Inspiring Older Readers
Classic Covers: The Grapes of Wrath
The dust jacket produced for John Steinbeck’s 1939 classic, The Grapes of Wrath is one of those that can claim to be almost as admired as the book itself. Some jacket designers will try and capture the spirit of a book by symbol or suggestion or by providing the reader with an abstracted design possibly based on an incident in the novel. Others will go graphic – dodging the problem of what image to select by relying on typeface, fonts and design sensibility to carry them through.
Elmer Hader who was commissioned to do this jacket chose another route – social realism. And while the jacket looks as if it should always have had the image it carries, the decision to go with this tableau of the Joad family looking out over the dustbowl landscape they will have to traverse on their journey to California is a masterstroke of inspiration.
Hader (1890 – 1976) is probably better known for the work he did illustrating children’s books with his wife Berta. Together they illustrated over 70 books and won the Caldecott medal in 1948 for The Big Snow – a picture book that shows how animals prepare for the harsh American winters.
I always love a complete wrap-around jacket and to appreciate the illustration on The Grapes of Wrath at it’s best you need to fold it right out and have a look at the composition. What makes up the front panel shows the Joad family looking across a plain where a trail of other migrants from the mid-West dust bowl are also making their way to the distant blue mountains and on to the west coast. The representation of the characters – the way they stand or sit and the clothes they wear – is reminiscent of the photographs taken by Walker Evans to illustrate that other great classic by James Agee, Let us Now Praise Famous Men, which also talked movingly about the plight of the dust-bowl farmers. Significantly though, in Hader’s illustration all the figures look away from us into the distance – none of them meet our eyes. The degradation and shame of the trail they are forced to travel is captured by that single decision.
The spine of the jacket carries the title, the authors name and the publishers name but all in different fonts against an essentially featureless landscape without human figures. The back panel brings in the next small truck in the convoy with the sparse belongings rolled and tied onto the sides of the vehicle. The desperation of journey is tangible.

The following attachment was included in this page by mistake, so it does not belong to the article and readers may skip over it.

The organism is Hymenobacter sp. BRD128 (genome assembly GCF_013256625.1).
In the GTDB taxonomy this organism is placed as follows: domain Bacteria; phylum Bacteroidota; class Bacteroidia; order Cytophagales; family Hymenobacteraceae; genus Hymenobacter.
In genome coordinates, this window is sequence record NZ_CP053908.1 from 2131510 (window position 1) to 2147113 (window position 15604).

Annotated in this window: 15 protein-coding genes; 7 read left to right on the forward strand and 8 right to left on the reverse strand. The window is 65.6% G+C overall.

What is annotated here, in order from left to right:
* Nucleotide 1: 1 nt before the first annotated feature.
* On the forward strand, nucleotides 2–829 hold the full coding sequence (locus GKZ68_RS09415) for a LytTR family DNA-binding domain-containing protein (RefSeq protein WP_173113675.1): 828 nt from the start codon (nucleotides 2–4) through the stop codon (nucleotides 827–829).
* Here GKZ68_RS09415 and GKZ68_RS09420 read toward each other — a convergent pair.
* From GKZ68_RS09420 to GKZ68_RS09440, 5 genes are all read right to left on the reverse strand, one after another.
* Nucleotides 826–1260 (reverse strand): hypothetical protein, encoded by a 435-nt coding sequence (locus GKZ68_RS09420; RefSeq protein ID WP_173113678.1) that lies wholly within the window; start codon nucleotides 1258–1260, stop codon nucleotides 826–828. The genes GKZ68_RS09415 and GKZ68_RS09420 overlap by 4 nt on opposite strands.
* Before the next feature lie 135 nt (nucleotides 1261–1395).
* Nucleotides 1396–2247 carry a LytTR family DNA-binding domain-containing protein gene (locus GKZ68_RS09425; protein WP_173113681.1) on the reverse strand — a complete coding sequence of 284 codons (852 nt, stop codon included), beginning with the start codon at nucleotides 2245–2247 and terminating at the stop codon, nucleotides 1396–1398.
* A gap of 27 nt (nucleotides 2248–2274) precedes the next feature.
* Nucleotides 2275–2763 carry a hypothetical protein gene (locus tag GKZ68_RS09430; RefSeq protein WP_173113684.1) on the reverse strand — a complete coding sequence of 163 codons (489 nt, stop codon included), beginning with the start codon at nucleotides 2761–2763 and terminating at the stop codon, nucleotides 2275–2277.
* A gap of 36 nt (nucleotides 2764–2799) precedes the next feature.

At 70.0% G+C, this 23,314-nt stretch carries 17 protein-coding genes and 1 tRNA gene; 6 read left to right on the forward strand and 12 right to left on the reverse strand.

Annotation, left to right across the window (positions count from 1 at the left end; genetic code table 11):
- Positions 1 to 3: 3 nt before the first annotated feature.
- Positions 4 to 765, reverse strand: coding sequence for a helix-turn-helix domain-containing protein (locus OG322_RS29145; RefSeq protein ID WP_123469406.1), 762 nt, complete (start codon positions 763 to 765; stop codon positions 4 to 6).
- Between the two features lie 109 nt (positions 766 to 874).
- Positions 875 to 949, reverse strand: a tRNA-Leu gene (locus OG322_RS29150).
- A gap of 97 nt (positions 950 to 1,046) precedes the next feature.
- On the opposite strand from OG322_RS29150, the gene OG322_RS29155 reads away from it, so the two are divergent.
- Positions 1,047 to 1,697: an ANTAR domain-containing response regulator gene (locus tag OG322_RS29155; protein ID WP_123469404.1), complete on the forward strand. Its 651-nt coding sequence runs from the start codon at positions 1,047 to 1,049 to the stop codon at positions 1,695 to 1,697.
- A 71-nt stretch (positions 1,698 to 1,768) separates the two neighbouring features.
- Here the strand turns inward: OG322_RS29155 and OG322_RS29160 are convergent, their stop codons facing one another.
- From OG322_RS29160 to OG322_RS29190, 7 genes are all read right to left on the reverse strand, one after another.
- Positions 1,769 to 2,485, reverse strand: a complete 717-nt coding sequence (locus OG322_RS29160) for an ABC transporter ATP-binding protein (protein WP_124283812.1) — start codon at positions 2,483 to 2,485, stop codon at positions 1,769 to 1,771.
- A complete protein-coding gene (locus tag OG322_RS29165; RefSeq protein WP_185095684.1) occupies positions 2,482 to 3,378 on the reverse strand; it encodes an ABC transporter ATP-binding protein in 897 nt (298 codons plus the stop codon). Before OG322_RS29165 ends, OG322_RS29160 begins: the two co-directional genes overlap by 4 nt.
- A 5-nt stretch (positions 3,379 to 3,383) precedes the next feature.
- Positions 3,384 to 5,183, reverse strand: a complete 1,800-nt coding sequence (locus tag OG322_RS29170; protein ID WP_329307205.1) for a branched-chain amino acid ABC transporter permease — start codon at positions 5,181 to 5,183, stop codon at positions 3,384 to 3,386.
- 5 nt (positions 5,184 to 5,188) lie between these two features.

The front inside flap carries the blub about Steinbeck and the book while the back inside flap has advertisements for other Steinbeck publications.
Take off the jacket and you'll find fawn cloth boards with a sketchy outline line drawing that can only hint at the richness of the actual cover drawing.
The power and value of the dust jacket is perhaps best illustrated by the impact of its absence has on the value of the first edition. You can expect to pay several thousand pounds for a first edition with a good dust jacket but you’ll pick up a first edition without a dust jacket for several hundred pounds.
Incidentally, this classic jacket graces the US first edition but not the UK’s version which was published by Heinemann in 1939. For reasons it’s hard to explain, they’ve gone instead for the most tedious alternative they could think up - something completely plain in a shade of purple ( what’s that colour called? Magenta?) .
I know which one I want. Sadly, my copy is just a facsimile but a very faithful and good one all the same.
(Click on any image below to view them in a slide show format)